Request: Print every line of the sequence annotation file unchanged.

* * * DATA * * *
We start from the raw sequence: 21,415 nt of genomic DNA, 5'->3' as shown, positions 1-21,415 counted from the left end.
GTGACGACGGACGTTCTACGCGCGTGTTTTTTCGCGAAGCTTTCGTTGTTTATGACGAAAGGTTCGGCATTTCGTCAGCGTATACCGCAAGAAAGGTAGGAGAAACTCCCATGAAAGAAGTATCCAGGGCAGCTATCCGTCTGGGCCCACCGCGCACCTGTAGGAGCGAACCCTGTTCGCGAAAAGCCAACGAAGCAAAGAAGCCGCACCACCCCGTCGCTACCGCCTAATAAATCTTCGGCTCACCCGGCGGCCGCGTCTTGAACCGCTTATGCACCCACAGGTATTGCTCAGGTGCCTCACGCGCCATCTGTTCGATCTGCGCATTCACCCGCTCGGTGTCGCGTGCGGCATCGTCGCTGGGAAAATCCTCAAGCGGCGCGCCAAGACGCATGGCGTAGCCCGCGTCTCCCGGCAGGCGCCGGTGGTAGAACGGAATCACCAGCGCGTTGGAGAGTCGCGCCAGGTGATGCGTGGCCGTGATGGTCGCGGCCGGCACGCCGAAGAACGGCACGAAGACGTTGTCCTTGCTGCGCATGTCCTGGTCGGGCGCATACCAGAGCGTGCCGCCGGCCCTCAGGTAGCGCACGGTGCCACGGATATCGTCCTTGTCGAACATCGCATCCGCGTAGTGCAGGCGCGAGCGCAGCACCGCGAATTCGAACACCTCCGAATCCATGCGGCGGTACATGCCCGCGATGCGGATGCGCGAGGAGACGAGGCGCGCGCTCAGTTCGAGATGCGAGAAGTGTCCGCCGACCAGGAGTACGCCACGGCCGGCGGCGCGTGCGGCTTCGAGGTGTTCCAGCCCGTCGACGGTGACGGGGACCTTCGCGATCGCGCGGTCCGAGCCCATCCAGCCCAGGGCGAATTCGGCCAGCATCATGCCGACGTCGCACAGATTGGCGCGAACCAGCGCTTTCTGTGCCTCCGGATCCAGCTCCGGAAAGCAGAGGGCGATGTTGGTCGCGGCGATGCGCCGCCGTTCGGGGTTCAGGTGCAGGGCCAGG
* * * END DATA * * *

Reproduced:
We start from the raw sequence: 21,415 nt of genomic DNA, 5'->3' as shown, positions 1-21,415 counted from the left end.
GTGACGACGGACGTTCTACGCGCGTGTTTTTTCGCGAAGCTTTCGTTGTTTATGACGAAAGGTTCGGCATTTCGTCAGCGTATACCGCAAGAAAGGTAGGAGAAACTCCCATGAAAGAAGTATCCAGGGCAGCTATCCGTCTGGGCCCACCGCGCACCTGTAGGAGCGAACCCTGTTCGCGAAAAGCCAACGAAGCAAAGAAGCCGCACCACCCCGTCGCTACCGCCTAATAAATCTTCGGCTCACCCGGCGGCCGCGTCTTGAACCGCTTATGCACCCACAGGTATTGCTCAGGTGCCTCACGCGCCATCTGTTCGATCTGCGCATTCACCCGCTCGGTGTCGCGTGCGGCATCGTCGCTGGGAAAATCCTCAAGCGGCGCGCCAAGACGCATGGCGTAGCCCGCGTCTCCCGGCAGGCGCCGGTGGTAGAACGGAATCACCAGCGCGTTGGAGAGTCGCGCCAGGTGATGCGTGGCCGTGATGGTCGCGGCCGGCACGCCGAAGAACGGCACGAAGACGTTGTCCTTGCTGCGCATGTCCTGGTCGGGCGCATACCAGAGCGTGCCGCCGGCCCTCAGGTAGCGCACGGTGCCACGGATATCGTCCTTGTCGAACATCGCATCCGCGTAGTGCAGGCGCGAGCGCAGCACCGCGAATTCGAACACCTCCGAATCCATGCGGCGGTACATGCCCGCGATGCGGATGCGCGAGGAGACGAGGCGCGCGCTCAGTTCGAGATGCGAGAAGTGTCCGCCGACCAGGAGTACGCCACGGCCGGCGGCGCGTGCGGCTTCGAGGTGTTCCAGCCCGTCGACGGTGACGGGGACCTTCGCGATCGCGCGGTCCGAGCCCATCCAGCCCAGGGCGAATTCGGCCAGCATCATGCCGACGTCGCACAGATTGGCGCGAACCAGCGCTTTCTGTGCCTCCGGATCCAGCTCCGGAAAGCAGAGGGCGATGTTGGTCGCGGCGATGCGCCGCCGTTCGGGGTTCAGGTGCAGGGCCAGG